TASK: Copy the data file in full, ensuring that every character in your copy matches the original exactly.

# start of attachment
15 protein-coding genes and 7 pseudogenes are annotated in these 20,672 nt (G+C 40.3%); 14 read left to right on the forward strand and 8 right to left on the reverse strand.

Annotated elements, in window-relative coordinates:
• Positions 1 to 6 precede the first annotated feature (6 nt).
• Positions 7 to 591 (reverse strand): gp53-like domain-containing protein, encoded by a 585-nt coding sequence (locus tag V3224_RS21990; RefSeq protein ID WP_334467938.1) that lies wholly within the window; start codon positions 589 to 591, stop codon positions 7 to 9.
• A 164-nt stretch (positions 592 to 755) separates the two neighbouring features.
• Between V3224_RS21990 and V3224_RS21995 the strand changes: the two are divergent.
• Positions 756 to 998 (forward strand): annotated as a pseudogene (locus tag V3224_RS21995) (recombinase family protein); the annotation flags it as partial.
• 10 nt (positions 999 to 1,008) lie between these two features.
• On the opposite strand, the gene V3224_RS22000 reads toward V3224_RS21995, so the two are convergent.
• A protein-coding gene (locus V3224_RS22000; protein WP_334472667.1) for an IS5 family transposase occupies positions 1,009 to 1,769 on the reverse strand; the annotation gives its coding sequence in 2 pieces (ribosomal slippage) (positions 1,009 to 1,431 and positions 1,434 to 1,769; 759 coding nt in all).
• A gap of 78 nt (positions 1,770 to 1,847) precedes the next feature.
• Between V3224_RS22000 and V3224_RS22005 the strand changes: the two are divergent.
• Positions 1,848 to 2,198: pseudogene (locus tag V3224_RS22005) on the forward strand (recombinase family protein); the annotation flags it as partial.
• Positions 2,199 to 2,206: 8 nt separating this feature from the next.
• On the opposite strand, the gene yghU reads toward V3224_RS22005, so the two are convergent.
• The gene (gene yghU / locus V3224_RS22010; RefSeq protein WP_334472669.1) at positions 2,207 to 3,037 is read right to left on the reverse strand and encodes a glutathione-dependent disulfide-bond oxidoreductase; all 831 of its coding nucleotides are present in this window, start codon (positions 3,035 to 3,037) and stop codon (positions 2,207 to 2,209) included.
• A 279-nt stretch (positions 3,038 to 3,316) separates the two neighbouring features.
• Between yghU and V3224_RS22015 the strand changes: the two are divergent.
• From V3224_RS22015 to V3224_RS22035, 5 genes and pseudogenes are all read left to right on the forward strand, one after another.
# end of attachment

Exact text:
15 protein-coding genes and 7 pseudogenes are annotated in these 20,672 nt (G+C 40.3%); 14 read left to right on the forward strand and 8 right to left on the reverse strand.

Annotated elements, in window-relative coordinates:
• Positions 1 to 6 precede the first annotated feature (6 nt).
• Positions 7 to 591 (reverse strand): gp53-like domain-containing protein, encoded by a 585-nt coding sequence (locus tag V3224_RS21990; RefSeq protein ID WP_334467938.1) that lies wholly within the window; start codon positions 589 to 591, stop codon positions 7 to 9.
• A 164-nt stretch (positions 592 to 755) separates the two neighbouring features.
• Between V3224_RS21990 and V3224_RS21995 the strand changes: the two are divergent.
• Positions 756 to 998 (forward strand): annotated as a pseudogene (locus tag V3224_RS21995) (recombinase family protein); the annotation flags it as partial.
• 10 nt (positions 999 to 1,008) lie between these two features.
• On the opposite strand, the gene V3224_RS22000 reads toward V3224_RS21995, so the two are convergent.
• A protein-coding gene (locus V3224_RS22000; protein WP_334472667.1) for an IS5 family transposase occupies positions 1,009 to 1,769 on the reverse strand; the annotation gives its coding sequence in 2 pieces (ribosomal slippage) (positions 1,009 to 1,431 and positions 1,434 to 1,769; 759 coding nt in all).
• A gap of 78 nt (positions 1,770 to 1,847) precedes the next feature.
• Between V3224_RS22000 and V3224_RS22005 the strand changes: the two are divergent.
• Positions 1,848 to 2,198: pseudogene (locus tag V3224_RS22005) on the forward strand (recombinase family protein); the annotation flags it as partial.
• Positions 2,199 to 2,206: 8 nt separating this feature from the next.
• On the opposite strand, the gene yghU reads toward V3224_RS22005, so the two are convergent.
• The gene (gene yghU / locus V3224_RS22010; RefSeq protein WP_334472669.1) at positions 2,207 to 3,037 is read right to left on the reverse strand and encodes a glutathione-dependent disulfide-bond oxidoreductase; all 831 of its coding nucleotides are present in this window, start codon (positions 3,035 to 3,037) and stop codon (positions 2,207 to 2,209) included.
• A 279-nt stretch (positions 3,038 to 3,316) separates the two neighbouring features.
• Between yghU and V3224_RS22015 the strand changes: the two are divergent.
• From V3224_RS22015 to V3224_RS22035, 5 genes and pseudogenes are all read left to right on the forward strand, one after another.